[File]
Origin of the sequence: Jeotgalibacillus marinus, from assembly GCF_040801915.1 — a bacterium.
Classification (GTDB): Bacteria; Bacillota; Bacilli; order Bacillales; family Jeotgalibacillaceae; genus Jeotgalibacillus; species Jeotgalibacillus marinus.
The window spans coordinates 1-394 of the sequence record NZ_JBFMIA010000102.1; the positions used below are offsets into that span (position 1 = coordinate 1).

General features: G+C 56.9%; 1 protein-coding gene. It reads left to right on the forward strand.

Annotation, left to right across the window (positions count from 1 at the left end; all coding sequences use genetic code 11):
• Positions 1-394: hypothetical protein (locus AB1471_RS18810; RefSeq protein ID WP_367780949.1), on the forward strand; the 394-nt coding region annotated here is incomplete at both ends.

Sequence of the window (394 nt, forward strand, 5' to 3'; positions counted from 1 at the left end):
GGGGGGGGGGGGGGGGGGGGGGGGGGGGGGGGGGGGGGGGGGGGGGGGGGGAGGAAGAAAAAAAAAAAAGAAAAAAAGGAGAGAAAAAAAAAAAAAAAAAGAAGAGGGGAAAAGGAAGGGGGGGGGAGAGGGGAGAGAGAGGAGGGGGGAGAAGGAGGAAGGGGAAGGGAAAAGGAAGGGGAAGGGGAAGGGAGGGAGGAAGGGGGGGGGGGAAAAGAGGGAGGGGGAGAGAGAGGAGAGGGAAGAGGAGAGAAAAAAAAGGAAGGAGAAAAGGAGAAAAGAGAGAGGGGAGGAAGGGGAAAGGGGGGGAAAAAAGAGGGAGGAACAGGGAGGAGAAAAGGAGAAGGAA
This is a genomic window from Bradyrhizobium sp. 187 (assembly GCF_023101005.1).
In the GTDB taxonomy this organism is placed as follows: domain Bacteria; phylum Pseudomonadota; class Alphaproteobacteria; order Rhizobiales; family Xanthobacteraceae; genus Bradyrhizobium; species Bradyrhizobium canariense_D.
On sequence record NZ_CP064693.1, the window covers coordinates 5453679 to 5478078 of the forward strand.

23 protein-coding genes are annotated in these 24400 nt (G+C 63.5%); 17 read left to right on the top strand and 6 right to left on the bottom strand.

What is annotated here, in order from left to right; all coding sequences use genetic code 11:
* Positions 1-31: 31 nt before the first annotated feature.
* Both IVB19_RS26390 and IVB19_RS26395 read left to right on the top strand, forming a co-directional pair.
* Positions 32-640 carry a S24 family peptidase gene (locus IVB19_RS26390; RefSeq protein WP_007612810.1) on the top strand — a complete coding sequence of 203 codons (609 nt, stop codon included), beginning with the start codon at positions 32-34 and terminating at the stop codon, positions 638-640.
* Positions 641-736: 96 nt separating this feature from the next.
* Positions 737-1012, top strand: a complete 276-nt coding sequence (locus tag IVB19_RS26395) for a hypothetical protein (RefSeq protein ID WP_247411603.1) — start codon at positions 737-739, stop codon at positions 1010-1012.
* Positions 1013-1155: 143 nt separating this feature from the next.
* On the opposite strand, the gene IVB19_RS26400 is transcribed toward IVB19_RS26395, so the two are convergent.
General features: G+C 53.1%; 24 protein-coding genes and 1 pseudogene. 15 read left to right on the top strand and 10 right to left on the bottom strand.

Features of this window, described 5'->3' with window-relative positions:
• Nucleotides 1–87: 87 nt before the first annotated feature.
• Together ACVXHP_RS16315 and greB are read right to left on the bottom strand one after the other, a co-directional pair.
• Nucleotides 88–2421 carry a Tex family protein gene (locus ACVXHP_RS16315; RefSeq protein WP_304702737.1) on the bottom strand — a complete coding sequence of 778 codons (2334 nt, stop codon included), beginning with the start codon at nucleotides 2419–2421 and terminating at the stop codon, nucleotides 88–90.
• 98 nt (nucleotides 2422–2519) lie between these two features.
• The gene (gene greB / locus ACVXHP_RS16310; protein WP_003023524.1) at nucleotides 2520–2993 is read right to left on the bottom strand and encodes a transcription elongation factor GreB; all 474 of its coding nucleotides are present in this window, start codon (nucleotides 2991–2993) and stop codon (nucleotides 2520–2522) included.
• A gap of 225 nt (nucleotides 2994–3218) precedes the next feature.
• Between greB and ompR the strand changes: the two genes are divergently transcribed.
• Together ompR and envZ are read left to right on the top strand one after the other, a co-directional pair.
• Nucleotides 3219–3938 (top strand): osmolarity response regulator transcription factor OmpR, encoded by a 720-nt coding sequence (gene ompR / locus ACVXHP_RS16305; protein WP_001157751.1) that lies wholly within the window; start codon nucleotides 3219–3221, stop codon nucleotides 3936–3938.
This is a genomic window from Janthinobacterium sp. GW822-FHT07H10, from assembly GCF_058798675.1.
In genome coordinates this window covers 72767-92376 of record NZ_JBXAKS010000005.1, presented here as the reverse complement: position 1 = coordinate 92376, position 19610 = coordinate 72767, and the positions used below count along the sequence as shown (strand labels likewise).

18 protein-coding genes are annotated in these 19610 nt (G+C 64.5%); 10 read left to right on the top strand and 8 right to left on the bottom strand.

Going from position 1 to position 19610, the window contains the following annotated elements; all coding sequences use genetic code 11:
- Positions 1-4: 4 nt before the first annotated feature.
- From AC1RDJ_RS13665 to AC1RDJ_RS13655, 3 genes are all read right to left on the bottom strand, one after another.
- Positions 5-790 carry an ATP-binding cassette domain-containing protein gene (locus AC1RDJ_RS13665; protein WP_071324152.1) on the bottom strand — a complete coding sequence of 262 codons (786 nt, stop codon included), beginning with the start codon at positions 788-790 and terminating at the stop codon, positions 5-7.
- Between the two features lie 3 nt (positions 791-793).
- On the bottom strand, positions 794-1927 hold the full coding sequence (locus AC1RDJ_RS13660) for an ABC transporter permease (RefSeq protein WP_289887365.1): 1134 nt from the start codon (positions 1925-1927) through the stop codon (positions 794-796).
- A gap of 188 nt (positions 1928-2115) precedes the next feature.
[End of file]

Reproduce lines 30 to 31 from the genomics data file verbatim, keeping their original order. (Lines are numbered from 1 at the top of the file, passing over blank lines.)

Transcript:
• Together ompR and envZ are read left to right on the top strand one after the other, a co-directional pair.
• Nucleotides 3219–3938 (top strand): osmolarity response regulator transcription factor OmpR, encoded by a 720-nt coding sequence (gene ompR / locus ACVXHP_RS16305; protein WP_001157751.1) that lies wholly within the window; start codon nucleotides 3219–3221, stop codon nucleotides 3936–3938.